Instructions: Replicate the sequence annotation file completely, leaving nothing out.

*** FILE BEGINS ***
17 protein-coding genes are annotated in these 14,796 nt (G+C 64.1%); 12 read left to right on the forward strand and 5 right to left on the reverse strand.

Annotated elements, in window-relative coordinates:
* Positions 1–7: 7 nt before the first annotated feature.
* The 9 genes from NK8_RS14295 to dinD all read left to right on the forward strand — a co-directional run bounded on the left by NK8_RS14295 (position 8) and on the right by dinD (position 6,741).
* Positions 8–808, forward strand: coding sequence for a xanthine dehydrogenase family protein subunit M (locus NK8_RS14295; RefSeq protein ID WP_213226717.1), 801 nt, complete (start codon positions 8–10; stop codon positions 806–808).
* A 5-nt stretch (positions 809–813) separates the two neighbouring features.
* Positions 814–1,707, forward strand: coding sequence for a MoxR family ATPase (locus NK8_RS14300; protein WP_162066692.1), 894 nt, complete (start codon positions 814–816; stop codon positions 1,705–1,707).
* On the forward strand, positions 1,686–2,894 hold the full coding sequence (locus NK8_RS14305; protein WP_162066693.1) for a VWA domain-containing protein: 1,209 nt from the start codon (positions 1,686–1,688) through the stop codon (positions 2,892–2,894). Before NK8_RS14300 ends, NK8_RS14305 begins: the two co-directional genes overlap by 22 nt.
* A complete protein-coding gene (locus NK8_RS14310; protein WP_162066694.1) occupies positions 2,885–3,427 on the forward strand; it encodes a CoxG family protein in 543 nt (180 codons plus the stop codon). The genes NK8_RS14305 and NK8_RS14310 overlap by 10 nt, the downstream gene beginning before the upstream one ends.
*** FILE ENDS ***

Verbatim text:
17 protein-coding genes are annotated in these 14,796 nt (G+C 64.1%); 12 read left to right on the forward strand and 5 right to left on the reverse strand.

Annotated elements, in window-relative coordinates:
* Positions 1–7: 7 nt before the first annotated feature.
* The 9 genes from NK8_RS14295 to dinD all read left to right on the forward strand — a co-directional run bounded on the left by NK8_RS14295 (position 8) and on the right by dinD (position 6,741).
* Positions 8–808, forward strand: coding sequence for a xanthine dehydrogenase family protein subunit M (locus NK8_RS14295; RefSeq protein ID WP_213226717.1), 801 nt, complete (start codon positions 8–10; stop codon positions 806–808).
* A 5-nt stretch (positions 809–813) separates the two neighbouring features.
* Positions 814–1,707, forward strand: coding sequence for a MoxR family ATPase (locus NK8_RS14300; protein WP_162066692.1), 894 nt, complete (start codon positions 814–816; stop codon positions 1,705–1,707).
* On the forward strand, positions 1,686–2,894 hold the full coding sequence (locus NK8_RS14305; protein WP_162066693.1) for a VWA domain-containing protein: 1,209 nt from the start codon (positions 1,686–1,688) through the stop codon (positions 2,892–2,894). Before NK8_RS14300 ends, NK8_RS14305 begins: the two co-directional genes overlap by 22 nt.
* A complete protein-coding gene (locus NK8_RS14310; protein WP_162066694.1) occupies positions 2,885–3,427 on the forward strand; it encodes a CoxG family protein in 543 nt (180 codons plus the stop codon). The genes NK8_RS14305 and NK8_RS14310 overlap by 10 nt, the downstream gene beginning before the upstream one ends.